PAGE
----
Unusual volume stocks are often characterized by volume spikes. The correct terminology for a volume spike is “high relative volume”. In our previous article, we highlighted the importance of using high relative volume in stock trading.
(Read on, or go straight to the Unusual Volume Stocks scanner.)
A volume spike signifies that today’s trading activity is out of the ordinary, which implies that something significant is happening today.
Large moves in the stock market are often accompanied by a volume spike. Here’s an example:
Tip: Increased volume flows are correlated to increased volatility. To traders, that means opportunity.
Why volume spikes are hard to detect
Volume spikes are hard to detect unless you are actually staring at the chart. Let us examine the most conventional tool used by the public – the Top Volume list.
There is no information here to indicate which of these stocks, if any at all, are experiencing a volume spike. The Top Volume list simply ranks stocks by absolute volume and does not measure relative volume.
There are only two ways to know if a volume spike has occurred within this list.
1) You have intimate knowledge of the average volume levels for each stock.
2) You open the chart for each stock to check if there is unusually high volume.
Most likely, it will be the latter. You would need to open every chart, visually inspect the volume and make a subjective call if there is unusually high volume today.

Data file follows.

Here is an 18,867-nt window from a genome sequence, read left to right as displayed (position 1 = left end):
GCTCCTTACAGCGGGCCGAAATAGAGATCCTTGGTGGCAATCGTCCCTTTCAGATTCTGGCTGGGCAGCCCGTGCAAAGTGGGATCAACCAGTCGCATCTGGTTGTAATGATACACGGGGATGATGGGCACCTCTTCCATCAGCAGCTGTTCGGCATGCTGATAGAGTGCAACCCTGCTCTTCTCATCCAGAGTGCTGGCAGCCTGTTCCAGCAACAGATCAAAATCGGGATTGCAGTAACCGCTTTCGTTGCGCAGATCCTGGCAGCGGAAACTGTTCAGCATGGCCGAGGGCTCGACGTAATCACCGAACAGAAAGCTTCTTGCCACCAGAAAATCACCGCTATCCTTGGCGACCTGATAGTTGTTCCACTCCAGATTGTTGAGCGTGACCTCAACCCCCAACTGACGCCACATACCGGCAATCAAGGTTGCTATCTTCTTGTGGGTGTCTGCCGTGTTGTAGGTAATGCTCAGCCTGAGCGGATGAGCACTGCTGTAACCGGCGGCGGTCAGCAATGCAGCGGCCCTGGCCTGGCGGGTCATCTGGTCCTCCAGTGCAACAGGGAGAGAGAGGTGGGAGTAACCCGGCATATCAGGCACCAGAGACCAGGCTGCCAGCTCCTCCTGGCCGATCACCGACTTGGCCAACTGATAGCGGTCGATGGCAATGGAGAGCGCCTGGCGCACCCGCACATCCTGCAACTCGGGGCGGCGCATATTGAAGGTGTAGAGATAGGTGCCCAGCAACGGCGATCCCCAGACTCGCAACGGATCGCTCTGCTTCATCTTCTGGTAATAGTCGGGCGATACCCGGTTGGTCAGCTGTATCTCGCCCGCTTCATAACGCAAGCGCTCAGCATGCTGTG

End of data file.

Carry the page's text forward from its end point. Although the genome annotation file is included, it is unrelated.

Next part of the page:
Even if you do discover a volume spike this way, there is an additional problem. Top Volume lists are after the fact. This means that if you discover a volume spike through this method, you are looking at volume flows that have already happened.
Limitations of available tools
You could discover a volume spike using a scanner. Some do measure relative volumes. However, many free scanners are usually end-of-day scanners. Which means you can only spot a volume spike after the market has closed.
That’s not particularly useful if you intend to identify and capitalize on the volume spike during the trading day.
Some retail or brokerage platforms have intraday scanners built into them. There are 2 main problems with these:
1) Frequency – Some are set to refresh every few minutes or even slower. At Stockbeep, we crunch price and volume data every second.
2) They are not time-sensitive because they measure current volume against the entire daily average volume. That is a simplistic method which does not account for the intraday distribution curve.
Intraday distribution and the cumulative volume curve will be discussed in our next post.
Our solution – real-time measurements on increased volume flows
At Stockbeep we measure relative volume levels in real time. Our relative volume (RVol) values are used every day by market watchers to identify unusual trading activity as it happens.
We measure the relative volume on all the stocks in our coverage. Sorting by RVol lets you rank the results by the magnitude of volume change. This allows you to know what the market is buying or selling today, on unusually high volume.
2 specific pages dedicated to volume spikes
We have the Unusual Volume stocks scanner, which detects stocks moving up on increased volume today. If you’re looking to trade on the down side, we also have the Unusual Volume losers page, which tracks stocks going down on unusually high volume.
1) Volume spikes or high relative volume, indicate unusual trading activity today. These often present meaningful trading opportunities.
2) There are limited ways to identify volume spikes using conventional tools like the Top Volume list.
3) The measurement of relative volume needs to take into account the current time of day, and the intraday volume distribution curve. Most available tools do not do this.
4) Stockbeep solves this problem by using our real-time methodology with our relative volume (RVol) scans.